Reducing turbulence- and transition-driven uncertainty in aerothermodynamic heating predictions for blunt-bodied reentry vehicles




Ulerich, Rhys David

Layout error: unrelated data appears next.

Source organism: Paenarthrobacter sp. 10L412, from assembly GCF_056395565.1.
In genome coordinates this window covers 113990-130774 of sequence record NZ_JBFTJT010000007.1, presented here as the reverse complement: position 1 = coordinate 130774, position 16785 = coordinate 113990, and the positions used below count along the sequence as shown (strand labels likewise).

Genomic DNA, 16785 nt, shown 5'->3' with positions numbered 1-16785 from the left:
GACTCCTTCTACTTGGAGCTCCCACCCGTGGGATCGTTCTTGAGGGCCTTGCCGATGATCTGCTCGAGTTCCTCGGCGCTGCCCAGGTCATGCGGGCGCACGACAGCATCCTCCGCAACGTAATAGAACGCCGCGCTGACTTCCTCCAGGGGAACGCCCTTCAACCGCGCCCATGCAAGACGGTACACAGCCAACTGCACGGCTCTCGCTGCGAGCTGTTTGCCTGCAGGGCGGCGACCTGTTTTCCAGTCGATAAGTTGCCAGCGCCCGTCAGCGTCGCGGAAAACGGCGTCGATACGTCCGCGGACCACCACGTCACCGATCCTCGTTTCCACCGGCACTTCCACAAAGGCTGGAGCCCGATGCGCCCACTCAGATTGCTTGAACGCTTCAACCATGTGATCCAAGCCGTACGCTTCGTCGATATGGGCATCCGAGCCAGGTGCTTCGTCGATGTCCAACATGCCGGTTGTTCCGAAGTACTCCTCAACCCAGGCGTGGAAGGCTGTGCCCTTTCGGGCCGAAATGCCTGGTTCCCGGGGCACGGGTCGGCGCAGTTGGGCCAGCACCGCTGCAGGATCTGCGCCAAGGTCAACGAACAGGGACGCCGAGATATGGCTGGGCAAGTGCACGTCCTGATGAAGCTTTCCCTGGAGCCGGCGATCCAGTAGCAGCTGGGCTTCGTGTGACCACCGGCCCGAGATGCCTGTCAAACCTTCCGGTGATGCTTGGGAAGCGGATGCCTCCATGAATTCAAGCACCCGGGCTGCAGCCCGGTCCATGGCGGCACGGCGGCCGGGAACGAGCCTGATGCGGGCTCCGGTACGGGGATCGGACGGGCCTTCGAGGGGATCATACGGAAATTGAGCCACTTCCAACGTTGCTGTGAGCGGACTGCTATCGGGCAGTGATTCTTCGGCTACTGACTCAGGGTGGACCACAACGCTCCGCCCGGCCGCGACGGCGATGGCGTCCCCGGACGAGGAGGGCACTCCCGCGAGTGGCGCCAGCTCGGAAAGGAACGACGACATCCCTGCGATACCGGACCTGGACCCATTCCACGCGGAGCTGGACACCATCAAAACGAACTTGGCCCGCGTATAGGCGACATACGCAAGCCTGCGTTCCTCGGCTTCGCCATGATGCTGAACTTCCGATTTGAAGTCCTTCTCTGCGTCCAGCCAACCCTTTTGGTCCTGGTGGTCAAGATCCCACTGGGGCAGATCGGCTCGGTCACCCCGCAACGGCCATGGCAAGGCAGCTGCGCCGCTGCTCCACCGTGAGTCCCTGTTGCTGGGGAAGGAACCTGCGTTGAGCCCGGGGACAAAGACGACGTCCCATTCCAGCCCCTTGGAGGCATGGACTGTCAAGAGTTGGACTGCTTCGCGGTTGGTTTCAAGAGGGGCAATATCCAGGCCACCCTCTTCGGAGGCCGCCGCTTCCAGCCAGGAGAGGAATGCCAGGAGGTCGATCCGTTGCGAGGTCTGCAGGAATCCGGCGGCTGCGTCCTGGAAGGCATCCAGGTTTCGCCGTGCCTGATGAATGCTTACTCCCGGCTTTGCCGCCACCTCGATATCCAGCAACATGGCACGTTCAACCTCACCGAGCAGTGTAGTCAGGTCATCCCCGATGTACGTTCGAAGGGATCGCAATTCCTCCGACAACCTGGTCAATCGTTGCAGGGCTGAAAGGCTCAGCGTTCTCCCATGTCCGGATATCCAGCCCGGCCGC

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Turbulent boundary layers approximating those found on the NASA Orion Multi-Purpose Crew Vehicle (MPCV) thermal protection system during atmospheric reentry from the International Space Station have been studied by direct numerical simulation, with the ultimate goal of reducing aerothermodynamic heating prediction uncertainty. Simulations were performed using a new, well-verified, openly available Fourier/B-spline pseudospectral code called Suzerain equipped with a ``slow growth'' spatiotemporal homogenization approximation recently developed by Topalian et al. A first study aimed to reduce turbulence-driven heating prediction uncertainty by providing high-quality data suitable for calibrating Reynolds-averaged Navier--Stokes turbulence models to address the atypical boundary layer characteristics found in such reentry problems. The two data sets generated were Ma[approximate symbol] 0.9 and 1.15 homogenized boundary layers possessing Re[subscript theta, approximate symbol] 382 and 531, respectively. Edge-to-wall temperature ratios, T[subscript e]/T[subscript w], were close to 4.15 and wall blowing velocities, v[subscript w, superscript plus symbol]= v[subscript w]/u[subscript tau], were about 8 x 10-3 . The favorable pressure gradients had Pohlhausen parameters between 25 and 42. Skin frictions coefficients around 6 x10-3 and Nusselt numbers under 22 were observed. Near-wall vorticity fluctuations show qualitatively different profiles than observed by Spalart (J. Fluid Mech. 187 (1988)) or Guarini et al. (J. Fluid Mech. 414 (2000)). Small or negative displacement effects are evident. Uncertainty estimates and Favre-averaged equation budgets are provided. A second study aimed to reduce transition-driven uncertainty by determining where on the thermal protection system surface the boundary layer could sustain turbulence. Local boundary layer conditions were extracted from a laminar flow solution over the MPCV which included the bow shock, aerothermochemistry, heat shield surface curvature, and ablation. That information, as a function of leeward distance from the stagnation point, was approximated by Re[subscript theta], Ma[subscript e], [mathematical equation], v[subscript w, superscript plus sign], and T[subscript e]/T[subscript w] along with perfect gas assumptions. Homogenized turbulent boundary layers were initialized at those local conditions and evolved until either stationarity, implying the conditions could sustain turbulence, or relaminarization, implying the conditions could not. Fully turbulent fields relaminarized subject to conditions 4.134 m and 3.199 m leeward of the stagnation point. However, different initial conditions produced long-lived fluctuations at leeward position 2.299 m. Locations more than 1.389 m leeward of the stagnation point are predicted to sustain turbulence in this scenario.



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